Back in 2007, then President Bush presented The Medal of Freedom in absentia to the Cuban human rights and democracy activist Oscar Elias Biscet. This week, he was able to place the award on Biscet’s shoulders.
Good for President Bush!
Where was President Obama? Why didn’t President Obama give a minute of his time to Dr. Oscar Elias Biscet?
Dr. Oscar Elías Biscet is a physician, winner of numerous human rights awards, including the 2008 Presidential Medal of Freedom, and president of the Lawton Foundation for Human Rights, which peacefully promotes human rights and the rule of law in Cuba. In reprisal for his human rights activities, Dr. Biscet was sentenced to 25 years in prison and has been held in some of the harshest conditions experienced by any prisoners in Cuba, including in punishment cells and solitary confinement. This is Dr. Biscet’s second stint in prison. Biscet first ran afoul of the Castro regime in the 1990s, when he investigated Cuban abortion techniques — Cuba has by far the highest abortion rates in the Western Hemisphere — and revealed that numerous infants had been killed after being delivered alive. The report was sent to Fidel Castro with un-official statistics and testimonies from mothers who described the infanticide. Biscet was arrested and served three years in a prison camp after publishing this article condemning abortion. Officially, Biscet was imprisoned for the crime of “disrespect.” After he was released in 2002, Biscet was again arrested, after only a month of freedom, during Cuba’s Black Spring.
Biscet’s prison cell is the stuff of a Victor Hugo nightmare: tiny, filthy, and shared with an almost uncontrollably violent cellmate. He has no windows and hasn’t seen sunlight in weeks. He’s afforded no medicines or toiletries. Other than a 2-hour visit from his wife every two months, he’s permitted no visitors, correspondence, or other reading materials. Currently, Dr. Biscet suffers from chronic gastritis, hypertension and recurring infections and is reportedly losing his eyesight; his poor health has been severely aggravated by unhygienic prison conditions and harsh treatment. At one point, Dr. Biscet was reported to have lost more than 60 pounds while in prison. Nonetheless, he inspires others with his repeated acts of defiance against his persecutors.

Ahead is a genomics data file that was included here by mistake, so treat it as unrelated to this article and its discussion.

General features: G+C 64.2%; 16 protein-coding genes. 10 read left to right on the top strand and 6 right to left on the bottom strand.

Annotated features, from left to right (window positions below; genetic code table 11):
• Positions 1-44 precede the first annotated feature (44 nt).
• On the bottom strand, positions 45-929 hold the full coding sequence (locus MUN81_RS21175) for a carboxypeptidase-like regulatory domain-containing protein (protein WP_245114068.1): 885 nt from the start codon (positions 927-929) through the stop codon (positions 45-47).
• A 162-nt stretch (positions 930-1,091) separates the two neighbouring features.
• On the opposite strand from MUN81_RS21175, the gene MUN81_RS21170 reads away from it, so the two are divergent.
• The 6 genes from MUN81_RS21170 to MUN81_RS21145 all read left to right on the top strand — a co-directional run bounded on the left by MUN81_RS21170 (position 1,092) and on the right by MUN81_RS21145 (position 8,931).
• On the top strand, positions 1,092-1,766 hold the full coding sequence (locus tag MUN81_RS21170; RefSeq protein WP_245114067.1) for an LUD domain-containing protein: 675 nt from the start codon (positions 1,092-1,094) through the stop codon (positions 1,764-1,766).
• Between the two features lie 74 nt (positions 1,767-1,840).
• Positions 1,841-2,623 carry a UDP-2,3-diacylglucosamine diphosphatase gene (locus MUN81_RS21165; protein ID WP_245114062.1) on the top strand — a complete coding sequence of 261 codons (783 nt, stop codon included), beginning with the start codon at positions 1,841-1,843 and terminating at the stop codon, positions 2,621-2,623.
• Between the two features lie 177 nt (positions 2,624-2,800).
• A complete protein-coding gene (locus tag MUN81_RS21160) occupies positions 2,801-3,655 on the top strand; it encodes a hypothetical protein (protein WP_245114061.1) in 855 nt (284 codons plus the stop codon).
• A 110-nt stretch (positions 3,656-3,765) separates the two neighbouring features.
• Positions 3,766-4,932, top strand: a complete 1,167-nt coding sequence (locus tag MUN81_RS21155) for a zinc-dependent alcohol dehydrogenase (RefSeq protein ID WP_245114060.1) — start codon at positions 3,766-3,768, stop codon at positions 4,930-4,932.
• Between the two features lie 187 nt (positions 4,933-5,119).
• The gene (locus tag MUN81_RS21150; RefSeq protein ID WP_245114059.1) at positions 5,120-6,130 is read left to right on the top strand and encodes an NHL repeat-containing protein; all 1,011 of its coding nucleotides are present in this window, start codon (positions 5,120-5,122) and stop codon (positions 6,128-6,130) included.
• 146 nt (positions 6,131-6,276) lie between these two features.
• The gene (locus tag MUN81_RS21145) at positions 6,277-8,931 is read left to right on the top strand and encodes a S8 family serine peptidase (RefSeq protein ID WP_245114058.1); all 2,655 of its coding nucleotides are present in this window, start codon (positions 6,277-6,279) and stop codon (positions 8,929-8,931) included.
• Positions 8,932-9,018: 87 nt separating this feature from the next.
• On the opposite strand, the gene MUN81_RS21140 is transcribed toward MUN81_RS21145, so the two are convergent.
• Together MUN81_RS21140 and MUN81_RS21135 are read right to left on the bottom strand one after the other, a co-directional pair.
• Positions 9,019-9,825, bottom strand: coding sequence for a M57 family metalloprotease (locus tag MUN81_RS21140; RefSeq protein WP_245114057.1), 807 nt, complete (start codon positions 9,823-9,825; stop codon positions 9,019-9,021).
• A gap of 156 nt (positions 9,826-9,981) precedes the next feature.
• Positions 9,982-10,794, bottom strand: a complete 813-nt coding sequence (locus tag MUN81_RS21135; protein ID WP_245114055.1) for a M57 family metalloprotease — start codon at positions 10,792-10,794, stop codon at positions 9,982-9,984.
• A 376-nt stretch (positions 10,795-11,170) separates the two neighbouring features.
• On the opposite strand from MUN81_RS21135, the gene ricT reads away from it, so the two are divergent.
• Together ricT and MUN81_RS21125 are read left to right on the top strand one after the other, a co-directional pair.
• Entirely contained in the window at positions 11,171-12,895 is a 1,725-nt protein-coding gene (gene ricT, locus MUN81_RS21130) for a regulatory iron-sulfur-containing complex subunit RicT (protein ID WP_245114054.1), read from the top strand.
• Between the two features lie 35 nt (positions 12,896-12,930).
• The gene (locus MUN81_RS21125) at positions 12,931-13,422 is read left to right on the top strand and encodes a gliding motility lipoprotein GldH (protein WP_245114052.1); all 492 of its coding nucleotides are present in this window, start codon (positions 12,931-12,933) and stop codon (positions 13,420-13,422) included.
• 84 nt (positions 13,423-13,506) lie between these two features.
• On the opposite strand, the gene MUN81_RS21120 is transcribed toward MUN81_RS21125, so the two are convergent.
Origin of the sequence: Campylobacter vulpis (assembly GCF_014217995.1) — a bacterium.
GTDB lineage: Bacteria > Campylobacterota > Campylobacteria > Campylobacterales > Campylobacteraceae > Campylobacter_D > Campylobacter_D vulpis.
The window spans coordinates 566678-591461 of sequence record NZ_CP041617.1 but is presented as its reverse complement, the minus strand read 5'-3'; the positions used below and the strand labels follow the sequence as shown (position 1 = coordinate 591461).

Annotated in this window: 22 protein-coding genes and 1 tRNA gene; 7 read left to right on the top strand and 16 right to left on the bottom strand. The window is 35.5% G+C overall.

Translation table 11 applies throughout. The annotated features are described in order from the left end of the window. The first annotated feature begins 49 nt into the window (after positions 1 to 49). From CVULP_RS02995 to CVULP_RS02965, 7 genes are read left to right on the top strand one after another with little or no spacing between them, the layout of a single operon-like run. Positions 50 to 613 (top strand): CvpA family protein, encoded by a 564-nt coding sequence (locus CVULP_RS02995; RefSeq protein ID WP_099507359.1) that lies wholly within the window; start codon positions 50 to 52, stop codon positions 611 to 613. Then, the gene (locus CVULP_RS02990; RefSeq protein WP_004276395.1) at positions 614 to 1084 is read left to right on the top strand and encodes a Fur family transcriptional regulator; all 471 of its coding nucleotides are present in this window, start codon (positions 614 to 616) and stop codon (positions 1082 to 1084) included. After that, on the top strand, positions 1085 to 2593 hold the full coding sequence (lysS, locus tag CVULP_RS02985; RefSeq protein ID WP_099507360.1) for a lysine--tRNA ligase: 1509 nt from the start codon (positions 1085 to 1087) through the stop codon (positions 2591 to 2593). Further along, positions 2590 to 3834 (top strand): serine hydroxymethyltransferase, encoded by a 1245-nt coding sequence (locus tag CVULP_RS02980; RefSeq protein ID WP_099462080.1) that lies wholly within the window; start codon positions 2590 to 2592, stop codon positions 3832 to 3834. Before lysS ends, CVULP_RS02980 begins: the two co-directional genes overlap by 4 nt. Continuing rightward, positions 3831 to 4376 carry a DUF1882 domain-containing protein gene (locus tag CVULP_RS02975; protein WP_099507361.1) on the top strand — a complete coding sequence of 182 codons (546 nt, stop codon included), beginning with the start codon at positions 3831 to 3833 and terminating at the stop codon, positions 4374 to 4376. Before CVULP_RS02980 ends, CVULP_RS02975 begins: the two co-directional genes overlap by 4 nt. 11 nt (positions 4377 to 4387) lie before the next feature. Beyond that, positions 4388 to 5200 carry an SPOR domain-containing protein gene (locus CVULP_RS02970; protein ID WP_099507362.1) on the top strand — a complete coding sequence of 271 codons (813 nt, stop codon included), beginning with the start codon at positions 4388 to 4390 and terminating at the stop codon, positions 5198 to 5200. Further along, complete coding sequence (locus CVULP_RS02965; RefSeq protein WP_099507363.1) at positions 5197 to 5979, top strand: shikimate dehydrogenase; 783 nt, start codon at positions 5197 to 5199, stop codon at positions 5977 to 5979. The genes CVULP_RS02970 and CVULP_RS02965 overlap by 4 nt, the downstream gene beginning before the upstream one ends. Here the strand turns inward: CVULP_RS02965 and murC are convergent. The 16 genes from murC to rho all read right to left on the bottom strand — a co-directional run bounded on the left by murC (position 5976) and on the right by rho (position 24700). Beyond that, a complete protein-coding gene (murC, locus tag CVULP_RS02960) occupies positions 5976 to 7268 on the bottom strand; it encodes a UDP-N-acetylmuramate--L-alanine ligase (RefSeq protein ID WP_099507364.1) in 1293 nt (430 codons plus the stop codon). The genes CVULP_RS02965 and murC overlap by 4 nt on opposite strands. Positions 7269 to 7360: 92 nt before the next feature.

Recently, in a letter smuggled from his prison, entitled Civil Disobedience, Biscet urged all Cubans to continue to pray and fast until the government signs the international human rights treaties that have been established by the United Nations. Biscet wrote, “The people of Cuba have been suffering the scorn of a totalitarian tyranny, Communism, throughout four decades. Due to this inhumane treatment whereby the decorum of a people is violated, many Cubans are indignant and have risen up to pray and fast, beseeching the God of the Bible…we must expedite the achievement of these basic rights through civil disobedience and by putting into practice all methods to obtain our humanitarian aim.” Biscet pledged, “Here, in this dark jail where they force me to live, I will be resisting until the freedom of my people is obtained.”
Only this year, five years after his release from prison, was he allowed to travel to the United States.
Dr. Biscet is precisely the kind of human rights leader that President Obama, or any other U.S. president, should be embracing.
Perhaps President Obama does not want to upset Raul Castro.
Or maybe Dr. Biscet is politically incorrect: A Cuban black who opposes abortion and the opening to Cuba without demanding something from Castro.
Where is President Obama? He is talking to a lot of people but not a black Cuban human rights leader.
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